Basil is, by far, my favorite fresh herb. It has a sweet taste and a wonderful aroma and pairs well with lots of meats and vegetables. It even works well with many desserts. Basil, or Ocimum basilicum, is a member of the mint family, or Lamiaceae. For over 5000 years it has been cultivated all over the planet. Ancient records indicate tht it was used as far back as 807 A.D. Sweet Basil was used in the Hunan region of China. Basil was also used in ancient Egypt as an embalming and preserving herb and was found in the tombs of mummies.
Basil is a very symbolic plant in many different cultures. In Greece it is considered a symbol of mourning, and was known as Basilikon phuton, meaning magnificent, kingly, or royal herb.
In ancient Greece, basil symbolized hatred. In Jewish folklore, it is thought to add strength while fasting, while in Portugal, basil plants are used as a gift to a sweetheart or lover during religious holidays. This is just the beginning of the lasting cultural importance of basil.
At some point in history, basil plants were carried westward and were distributed all over the world. This was possible due to the fact that, not only did it grow continuously in warm climates, but it also thrived indoors during cooler months. I found evidence of 4 varieties of basil, Sweet basil, used in Italian dishes, Thai basil, Lemon basil, and Holy basil, mostly used in Asian cuisines.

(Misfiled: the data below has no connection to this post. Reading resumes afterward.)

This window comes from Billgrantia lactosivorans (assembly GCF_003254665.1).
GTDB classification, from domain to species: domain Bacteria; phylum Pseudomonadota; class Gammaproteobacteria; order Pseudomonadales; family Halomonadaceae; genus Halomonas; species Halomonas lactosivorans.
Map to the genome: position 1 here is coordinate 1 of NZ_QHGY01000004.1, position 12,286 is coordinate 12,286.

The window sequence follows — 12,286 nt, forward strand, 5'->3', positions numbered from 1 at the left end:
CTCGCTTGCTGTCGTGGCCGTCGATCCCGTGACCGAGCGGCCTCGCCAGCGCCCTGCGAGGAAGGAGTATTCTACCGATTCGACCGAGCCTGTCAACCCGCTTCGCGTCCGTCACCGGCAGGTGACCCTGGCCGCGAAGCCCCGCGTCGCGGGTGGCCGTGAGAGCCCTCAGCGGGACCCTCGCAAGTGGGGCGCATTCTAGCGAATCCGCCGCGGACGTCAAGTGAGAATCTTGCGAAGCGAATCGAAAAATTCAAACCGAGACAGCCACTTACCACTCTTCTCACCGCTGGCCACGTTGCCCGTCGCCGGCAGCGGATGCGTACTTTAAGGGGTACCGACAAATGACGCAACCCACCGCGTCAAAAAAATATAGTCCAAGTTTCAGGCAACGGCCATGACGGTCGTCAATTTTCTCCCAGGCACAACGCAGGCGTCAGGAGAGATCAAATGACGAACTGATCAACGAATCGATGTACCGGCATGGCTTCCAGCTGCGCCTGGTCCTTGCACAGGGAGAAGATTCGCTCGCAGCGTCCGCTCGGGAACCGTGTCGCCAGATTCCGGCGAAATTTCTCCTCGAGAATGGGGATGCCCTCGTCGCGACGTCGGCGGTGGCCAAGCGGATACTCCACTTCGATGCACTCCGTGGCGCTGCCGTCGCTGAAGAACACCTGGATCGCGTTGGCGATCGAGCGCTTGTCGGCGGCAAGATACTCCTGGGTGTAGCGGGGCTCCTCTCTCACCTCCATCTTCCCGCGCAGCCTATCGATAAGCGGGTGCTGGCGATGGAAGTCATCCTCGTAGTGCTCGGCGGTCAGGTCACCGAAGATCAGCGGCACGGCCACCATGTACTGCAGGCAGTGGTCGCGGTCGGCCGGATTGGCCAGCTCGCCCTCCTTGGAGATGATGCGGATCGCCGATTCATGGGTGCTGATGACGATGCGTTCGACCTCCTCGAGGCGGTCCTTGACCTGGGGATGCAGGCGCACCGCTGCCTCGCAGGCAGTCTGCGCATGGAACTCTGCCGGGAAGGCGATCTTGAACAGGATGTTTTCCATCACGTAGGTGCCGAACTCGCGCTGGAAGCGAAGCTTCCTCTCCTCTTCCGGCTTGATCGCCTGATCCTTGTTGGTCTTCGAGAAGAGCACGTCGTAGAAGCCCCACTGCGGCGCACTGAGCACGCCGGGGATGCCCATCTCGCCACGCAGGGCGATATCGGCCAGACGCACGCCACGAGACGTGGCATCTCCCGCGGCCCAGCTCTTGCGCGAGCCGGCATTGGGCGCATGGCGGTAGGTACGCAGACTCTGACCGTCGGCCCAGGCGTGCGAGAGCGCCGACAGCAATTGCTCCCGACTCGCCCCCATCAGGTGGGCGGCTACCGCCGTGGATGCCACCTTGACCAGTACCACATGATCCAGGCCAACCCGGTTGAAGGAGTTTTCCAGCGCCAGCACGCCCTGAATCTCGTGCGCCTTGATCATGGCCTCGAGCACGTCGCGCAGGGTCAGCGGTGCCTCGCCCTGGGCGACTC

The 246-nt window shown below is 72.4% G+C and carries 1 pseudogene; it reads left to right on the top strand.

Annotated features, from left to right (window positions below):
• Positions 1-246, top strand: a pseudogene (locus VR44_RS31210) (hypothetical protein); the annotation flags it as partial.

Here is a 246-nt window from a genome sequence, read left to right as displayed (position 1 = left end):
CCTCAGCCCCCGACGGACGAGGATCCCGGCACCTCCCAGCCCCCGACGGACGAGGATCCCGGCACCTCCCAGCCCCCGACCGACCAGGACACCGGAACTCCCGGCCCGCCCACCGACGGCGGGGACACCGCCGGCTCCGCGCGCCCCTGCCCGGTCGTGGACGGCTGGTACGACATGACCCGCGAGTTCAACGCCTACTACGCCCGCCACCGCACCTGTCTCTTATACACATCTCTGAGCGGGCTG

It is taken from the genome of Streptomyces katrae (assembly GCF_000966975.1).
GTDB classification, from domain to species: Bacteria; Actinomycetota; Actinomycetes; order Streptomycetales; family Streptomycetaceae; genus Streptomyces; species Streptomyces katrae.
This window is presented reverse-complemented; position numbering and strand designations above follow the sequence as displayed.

Basil has many diverse uses in the modern kitchen and in science labs. In cooking it is used to brighten and sweeten fresh cooked recipes. The fresh leaves are added at the last minute or two of cooking so as not to destroy the distinct flavors. Basil is also used in perfumes, incense and herbal holistic remedies. Scientific studies have confirmed that certain compounds of essential oil of basil plants contain potent antioxidant, antiviral, and antimicrobial properties.
When you have an over abundance of basil, here are four ways that you can preserve your basil for later use. First, you can blanch it and freeze it. Second, chop it small and add olive oil, then ,freeze in cubes. When frozen, place the cubes into a freezer bag. Then, when needed just remove a cube and drop it into the pan. Third, you can hang in bunches upside down by the stems, until dry. Hanging upside down lets all the nutrients go into the leaves as they dry. And lastly, the fourth way to preserve basil is to infuse butter with chopped basil and wrap tightly in refrigerator or freezer. Next time you grill steaks, pull it out and melt a chunk on your steak. I make this and put a chunk of it in green beans, especially fresh grilled green beans. Basil is the perfect herb to brighten up a summer Bar-B-Que.
Homemade Pesto Sauce: Author: Alea, Prep: 5 mins., Total time: 5 mins., Serves 6
Ingreds: 2 C. packed basil (clean and dried)
¼ C. pine nuts or walnuts
¼ C Parmesan cheese, grated
¼ C olive oil
2-3 cloves of garlic
1 Tbsp. diced onion
1/16 tsp. Seasoned salt
Directions: 1. Add nuts, garlic, oil, grated cheese, onion and seasoned salt to a food processor or blender. Blend until smooth.
2. Add basil and blend until smooth.